Jervis McEntee Diaries

Friday January 29, 1886

Jervis McEntee Diary Entry, January 29, 1886, from the Jervis McEntee papers, 1850-1905, in the Archives of American Art, Smithsonian Institution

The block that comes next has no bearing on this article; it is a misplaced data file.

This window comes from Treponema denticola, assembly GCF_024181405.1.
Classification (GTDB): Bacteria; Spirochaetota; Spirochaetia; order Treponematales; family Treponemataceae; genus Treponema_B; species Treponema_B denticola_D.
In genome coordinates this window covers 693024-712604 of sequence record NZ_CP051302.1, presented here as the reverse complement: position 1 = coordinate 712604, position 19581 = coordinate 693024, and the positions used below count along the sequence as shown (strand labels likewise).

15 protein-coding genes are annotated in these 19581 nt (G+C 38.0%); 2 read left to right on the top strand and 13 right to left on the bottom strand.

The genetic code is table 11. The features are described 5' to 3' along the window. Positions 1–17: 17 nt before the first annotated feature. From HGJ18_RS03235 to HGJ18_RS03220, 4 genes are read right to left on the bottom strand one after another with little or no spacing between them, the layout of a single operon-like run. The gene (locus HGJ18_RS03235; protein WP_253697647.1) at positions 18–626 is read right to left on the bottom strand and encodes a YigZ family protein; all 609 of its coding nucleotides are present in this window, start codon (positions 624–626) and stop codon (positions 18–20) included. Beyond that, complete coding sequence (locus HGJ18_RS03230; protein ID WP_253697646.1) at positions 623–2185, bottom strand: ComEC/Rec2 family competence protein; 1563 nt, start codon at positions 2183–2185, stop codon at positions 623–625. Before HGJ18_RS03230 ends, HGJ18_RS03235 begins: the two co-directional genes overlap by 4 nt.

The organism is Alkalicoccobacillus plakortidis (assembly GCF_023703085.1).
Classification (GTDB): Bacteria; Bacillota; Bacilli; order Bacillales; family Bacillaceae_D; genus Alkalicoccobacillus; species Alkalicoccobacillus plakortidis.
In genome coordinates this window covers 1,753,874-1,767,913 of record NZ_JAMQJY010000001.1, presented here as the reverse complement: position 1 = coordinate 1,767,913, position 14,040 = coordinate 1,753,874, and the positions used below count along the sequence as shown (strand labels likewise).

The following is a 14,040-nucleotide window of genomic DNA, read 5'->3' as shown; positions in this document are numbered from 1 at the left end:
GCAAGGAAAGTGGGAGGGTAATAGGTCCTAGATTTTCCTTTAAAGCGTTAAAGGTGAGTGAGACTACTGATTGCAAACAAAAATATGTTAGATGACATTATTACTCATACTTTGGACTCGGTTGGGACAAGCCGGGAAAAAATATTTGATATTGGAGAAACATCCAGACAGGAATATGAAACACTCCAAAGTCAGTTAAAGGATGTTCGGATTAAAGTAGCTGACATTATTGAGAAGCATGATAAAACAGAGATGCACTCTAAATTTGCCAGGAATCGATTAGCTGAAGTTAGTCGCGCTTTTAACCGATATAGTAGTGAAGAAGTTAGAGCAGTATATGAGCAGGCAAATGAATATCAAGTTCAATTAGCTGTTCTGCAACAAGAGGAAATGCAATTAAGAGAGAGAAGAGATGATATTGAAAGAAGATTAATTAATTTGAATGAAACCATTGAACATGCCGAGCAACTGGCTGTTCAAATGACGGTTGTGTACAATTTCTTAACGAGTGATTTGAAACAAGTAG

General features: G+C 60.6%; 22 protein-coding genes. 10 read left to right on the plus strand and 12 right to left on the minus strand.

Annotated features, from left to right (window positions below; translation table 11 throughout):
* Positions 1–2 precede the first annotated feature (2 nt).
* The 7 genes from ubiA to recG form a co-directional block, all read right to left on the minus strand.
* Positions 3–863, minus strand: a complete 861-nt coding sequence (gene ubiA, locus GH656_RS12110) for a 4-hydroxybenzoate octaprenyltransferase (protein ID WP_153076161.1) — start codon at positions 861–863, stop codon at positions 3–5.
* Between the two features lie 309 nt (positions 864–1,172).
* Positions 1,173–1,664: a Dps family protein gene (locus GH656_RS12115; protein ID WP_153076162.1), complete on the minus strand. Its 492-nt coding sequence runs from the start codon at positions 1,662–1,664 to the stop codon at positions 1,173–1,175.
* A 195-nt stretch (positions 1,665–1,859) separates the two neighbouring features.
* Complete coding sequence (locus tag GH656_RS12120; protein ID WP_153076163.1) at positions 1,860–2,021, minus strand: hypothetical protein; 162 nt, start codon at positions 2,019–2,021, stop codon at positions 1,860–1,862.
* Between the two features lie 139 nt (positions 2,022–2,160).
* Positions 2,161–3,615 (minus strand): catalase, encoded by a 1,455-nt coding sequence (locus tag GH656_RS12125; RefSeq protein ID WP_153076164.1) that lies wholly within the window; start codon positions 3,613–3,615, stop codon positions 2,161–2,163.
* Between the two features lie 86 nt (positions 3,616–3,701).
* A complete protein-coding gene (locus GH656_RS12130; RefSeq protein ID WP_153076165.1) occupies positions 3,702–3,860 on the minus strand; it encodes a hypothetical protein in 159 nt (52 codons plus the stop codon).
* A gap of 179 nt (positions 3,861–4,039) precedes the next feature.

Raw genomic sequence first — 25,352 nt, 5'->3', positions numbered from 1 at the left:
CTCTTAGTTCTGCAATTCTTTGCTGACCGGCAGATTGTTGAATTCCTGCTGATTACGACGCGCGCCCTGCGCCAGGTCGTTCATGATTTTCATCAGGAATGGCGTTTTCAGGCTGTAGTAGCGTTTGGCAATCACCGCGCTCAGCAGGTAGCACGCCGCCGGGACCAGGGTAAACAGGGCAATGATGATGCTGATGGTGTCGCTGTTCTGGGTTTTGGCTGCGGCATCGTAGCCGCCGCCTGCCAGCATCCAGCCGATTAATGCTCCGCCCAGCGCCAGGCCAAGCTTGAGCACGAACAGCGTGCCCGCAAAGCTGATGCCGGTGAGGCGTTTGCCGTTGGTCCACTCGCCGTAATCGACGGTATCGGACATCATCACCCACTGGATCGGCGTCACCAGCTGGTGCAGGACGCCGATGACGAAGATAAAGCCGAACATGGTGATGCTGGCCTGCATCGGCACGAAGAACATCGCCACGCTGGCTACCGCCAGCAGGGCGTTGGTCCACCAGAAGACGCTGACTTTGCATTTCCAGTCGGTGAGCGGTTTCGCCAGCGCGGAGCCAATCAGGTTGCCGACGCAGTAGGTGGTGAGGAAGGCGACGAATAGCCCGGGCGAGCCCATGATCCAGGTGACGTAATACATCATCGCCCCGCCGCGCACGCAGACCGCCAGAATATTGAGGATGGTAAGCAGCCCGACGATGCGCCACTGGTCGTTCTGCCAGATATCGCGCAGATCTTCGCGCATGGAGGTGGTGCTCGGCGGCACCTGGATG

Wednesday, Jan 29, 1886 My dear Gertrudes birth day who would have been fifty two years old today. I have been thinking of the many changes which have taken place since she died and particularly of our conversation the last time she was here in the rooms where we had been so many years. She came down from Rondout to see the Taylors off for Europe when Bayard was appointed minister to Germany. I said we were on the eve of great changes in our life and that we had outgrown our life here at the studio, first because it was not comfortable to her in her delicate state of health and secondly having so large a circle of acquaintances there were too many interruptions to my work. I remember how sadly she looked at me and with what an expression of regret as she recognised the truth of what I said. Dear Gertrude. She never came here again and looked her last that time on this familiar place. How little I realized the awful change then so very near me. I could not have endured it had I known it. Poor Mrs. Winter is going away today, the anniversary of her she loved and who had always been so kind and considerate to her. I went to see Mr. Asch and Commander Whitehead this morning about Mrs. Winter and was gratified at their affection for and loyalty to her. They will each do all they can to smooth her sorrows. I hope I will be able to do a great deal, for we cannot do too much for her who has given her best days unselfishly to us. It has rained all day and I have been sad and anything but happy in the consciousness of the changes which are going on about me. As Marion had an entertainment at the home this evening I dined at the Century and afterwards went to the French class at Julia Dillons where there were only three of us, Julia Miss Schaffer and me. At 9 I went to the reception of the Water Color Society where there were a great crowd, great heat and smoke and a wilderness of pictures shadowing a most interesting exhibition. I came home early tired and bewildered and having seen nothing carefully.

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